“Hah,” Thaniel said. “Myself, I intend not only to cover myself in glory, but to have a drink when it's all done.” He held out his palm. “Take my hand, Carsek. Let's agree—we'll meet for a drink when it's over. Overlooking the arena where once you fought. And there we shall account who has more glory. And it shall be me!”

Carsek took his hand. “In the very seat of the master.” The two men clenched a mutual fist.

“It's done, then,” Thaniel said. “You won't break a promise, and I won't, so surely we'll both live.”

“Surely,” Carsek said.

Planks were brought and laid so they might scale their own trench. Then Genia Dare, the queen, gave them all a fierce smile.

“When this sun sets we shall all be free or all dead,” she said. “I do not intend to die.” With that, she drew her fey-sword and turned to Carsek. “I must reach the gate. Do you understand? Until the gate falls, five thousand is no better than fifty, for I can protect no greater number than two score and ten from Skasloi slaughter-spelling if they have us 'neath their fatal eyes, and if we can do naught but stand in their gaze. Once the gate is sundered, we can sweep through too quickly for them to strike down. This will be a hard charge, my heroes—but no spell will touch you, that I swear. It's only sword and shaft, flesh and bone you must fight.”

“Flesh and bone are grass, and I am a sickle,” Carsek said. “I will get you to the gate, Majesty.”

“Then go and do it.”

Carsek hardly felt his wounds anymore. His belly was light and his head full of fire. He was the first up the plank, first to set his feet on the black soil.

Lightning wrenched at him, and slitwinds, but this time they parted, passed to left and right of him, Thaniel, and all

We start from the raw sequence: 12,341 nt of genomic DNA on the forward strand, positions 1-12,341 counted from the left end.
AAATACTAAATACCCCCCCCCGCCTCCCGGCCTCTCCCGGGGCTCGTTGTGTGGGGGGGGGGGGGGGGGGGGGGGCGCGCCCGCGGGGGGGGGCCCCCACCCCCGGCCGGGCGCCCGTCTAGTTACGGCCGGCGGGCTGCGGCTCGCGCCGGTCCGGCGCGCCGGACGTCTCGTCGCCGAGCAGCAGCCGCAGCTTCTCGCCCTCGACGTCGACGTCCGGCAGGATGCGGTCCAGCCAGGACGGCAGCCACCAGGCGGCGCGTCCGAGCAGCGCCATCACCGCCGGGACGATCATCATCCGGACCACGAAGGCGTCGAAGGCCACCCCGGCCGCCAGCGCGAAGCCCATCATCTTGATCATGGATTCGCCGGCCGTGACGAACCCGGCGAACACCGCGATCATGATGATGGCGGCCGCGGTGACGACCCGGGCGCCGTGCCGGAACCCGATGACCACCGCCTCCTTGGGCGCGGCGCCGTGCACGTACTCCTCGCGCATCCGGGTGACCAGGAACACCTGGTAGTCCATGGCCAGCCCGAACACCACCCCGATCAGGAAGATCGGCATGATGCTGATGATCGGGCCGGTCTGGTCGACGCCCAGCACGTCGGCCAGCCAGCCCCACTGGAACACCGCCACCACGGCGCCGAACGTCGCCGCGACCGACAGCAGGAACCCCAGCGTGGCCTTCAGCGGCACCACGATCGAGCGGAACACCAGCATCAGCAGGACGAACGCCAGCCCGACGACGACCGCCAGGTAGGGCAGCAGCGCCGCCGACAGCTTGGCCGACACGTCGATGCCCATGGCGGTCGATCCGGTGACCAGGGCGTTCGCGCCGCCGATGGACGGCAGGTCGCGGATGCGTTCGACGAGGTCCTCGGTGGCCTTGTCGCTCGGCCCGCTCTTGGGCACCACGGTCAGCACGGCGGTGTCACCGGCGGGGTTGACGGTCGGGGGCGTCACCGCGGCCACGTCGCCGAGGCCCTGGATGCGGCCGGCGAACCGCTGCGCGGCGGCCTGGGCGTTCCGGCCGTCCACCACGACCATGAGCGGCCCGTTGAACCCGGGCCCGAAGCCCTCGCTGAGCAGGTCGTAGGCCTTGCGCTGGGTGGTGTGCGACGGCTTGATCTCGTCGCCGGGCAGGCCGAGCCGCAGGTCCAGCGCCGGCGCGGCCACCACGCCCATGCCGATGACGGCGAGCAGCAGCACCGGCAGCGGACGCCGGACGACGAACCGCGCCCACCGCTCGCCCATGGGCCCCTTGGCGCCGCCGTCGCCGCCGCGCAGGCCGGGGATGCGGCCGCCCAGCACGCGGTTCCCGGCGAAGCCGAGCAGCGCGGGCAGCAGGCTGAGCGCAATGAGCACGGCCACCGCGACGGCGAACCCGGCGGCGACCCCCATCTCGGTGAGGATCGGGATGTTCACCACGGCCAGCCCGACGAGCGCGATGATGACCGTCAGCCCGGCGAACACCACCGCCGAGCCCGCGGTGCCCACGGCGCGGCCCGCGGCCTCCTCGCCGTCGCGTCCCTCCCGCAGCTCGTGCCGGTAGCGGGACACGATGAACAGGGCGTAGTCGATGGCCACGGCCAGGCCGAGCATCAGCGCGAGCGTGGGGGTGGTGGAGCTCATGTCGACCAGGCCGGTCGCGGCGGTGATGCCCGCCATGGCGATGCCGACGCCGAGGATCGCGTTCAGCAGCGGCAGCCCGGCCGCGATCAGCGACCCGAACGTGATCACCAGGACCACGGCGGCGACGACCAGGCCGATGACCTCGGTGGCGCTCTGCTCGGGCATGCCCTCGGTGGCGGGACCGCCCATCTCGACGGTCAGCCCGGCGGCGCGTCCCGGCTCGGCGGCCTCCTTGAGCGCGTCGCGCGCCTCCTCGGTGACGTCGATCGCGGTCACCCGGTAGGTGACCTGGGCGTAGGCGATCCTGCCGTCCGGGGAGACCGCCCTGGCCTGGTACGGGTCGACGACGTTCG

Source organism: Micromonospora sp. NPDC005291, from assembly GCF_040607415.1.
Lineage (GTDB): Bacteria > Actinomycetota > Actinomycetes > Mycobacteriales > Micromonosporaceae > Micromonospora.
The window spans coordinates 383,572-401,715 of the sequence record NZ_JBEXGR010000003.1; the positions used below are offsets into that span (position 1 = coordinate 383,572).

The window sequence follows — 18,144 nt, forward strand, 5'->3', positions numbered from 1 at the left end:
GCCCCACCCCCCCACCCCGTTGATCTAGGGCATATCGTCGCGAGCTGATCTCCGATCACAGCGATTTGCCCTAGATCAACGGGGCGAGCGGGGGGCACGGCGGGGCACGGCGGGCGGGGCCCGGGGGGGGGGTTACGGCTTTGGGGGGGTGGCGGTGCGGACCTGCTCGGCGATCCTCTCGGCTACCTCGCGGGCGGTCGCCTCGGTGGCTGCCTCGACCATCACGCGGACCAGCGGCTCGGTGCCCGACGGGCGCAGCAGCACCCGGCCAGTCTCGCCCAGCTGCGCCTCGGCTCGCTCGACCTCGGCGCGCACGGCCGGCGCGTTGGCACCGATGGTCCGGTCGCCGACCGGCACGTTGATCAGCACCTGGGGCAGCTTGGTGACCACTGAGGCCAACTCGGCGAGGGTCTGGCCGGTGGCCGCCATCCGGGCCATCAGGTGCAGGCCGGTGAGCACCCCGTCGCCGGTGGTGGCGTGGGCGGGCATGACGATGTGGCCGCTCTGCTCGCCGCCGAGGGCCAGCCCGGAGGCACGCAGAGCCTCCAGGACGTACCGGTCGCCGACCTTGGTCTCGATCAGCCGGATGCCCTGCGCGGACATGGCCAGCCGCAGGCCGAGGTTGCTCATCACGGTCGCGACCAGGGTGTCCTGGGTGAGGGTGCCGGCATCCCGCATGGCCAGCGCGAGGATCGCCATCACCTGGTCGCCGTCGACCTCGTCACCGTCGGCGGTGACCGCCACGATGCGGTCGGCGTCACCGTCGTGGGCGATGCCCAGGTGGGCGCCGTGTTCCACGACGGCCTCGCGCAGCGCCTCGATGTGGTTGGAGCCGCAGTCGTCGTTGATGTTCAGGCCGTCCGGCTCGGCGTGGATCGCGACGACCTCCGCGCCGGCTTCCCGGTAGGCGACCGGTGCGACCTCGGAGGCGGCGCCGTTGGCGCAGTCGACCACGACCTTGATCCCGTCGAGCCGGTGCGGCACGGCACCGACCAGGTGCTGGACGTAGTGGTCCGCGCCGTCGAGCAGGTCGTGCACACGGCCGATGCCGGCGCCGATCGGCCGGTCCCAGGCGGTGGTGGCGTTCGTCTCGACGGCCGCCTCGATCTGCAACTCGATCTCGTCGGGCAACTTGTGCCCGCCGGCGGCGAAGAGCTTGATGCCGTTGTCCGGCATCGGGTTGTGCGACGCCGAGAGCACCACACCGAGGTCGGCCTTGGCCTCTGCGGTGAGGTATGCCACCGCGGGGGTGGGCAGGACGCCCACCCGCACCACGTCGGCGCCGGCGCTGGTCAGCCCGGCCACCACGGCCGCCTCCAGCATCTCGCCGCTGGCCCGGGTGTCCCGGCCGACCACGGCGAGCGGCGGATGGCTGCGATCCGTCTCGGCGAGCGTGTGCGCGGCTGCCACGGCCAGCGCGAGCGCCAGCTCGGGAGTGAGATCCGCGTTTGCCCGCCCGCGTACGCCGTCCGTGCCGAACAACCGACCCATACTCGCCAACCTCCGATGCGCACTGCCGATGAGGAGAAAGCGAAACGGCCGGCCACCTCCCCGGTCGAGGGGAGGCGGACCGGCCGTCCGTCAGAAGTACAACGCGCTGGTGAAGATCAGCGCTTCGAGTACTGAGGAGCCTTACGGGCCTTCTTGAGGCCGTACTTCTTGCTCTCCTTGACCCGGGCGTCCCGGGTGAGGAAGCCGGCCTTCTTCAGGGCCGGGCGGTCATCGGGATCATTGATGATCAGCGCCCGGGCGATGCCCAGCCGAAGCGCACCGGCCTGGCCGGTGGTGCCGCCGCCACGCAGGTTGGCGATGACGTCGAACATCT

his men. He heard Thaniel hoot with joy as the deadly magicks passed them by, impotent as a eunuch's ghost.

They charged across the smoking earth, howling, and Carsek saw, through rage-reddened vision, that he at last had a real enemy in front of his spear.

“It's Vhomar, lads!” he shouted. “Nothing but Vhomar!”

Thaniel laughed. “And just a few of them!” he added.

A few, indeed. A few hundred, ranged six ranks deep before the gate. Each stood head and shoulders taller than the tallest man in Carsek's band. Carsek had fought many a Vhomar in the arena, and respected them there, as much as any worthy foe deserved. Now he hated them as he hated nothing mortal. Of all of the slaves of the Skasloi, only the Vhomar had chosen to remain slaves, to fight those who rose against the masters.

A hundred Vhomar bows thrummed together, and black-winged shafts hummed and thudded amongst his men, so that every third one of them fell.

A second flight melted in the rain and did not touch them at all, and then Carsek was at the front rank of the enemy, facing a wall of giants in iron cuirasses, shouting up at their brutish, unhuman faces.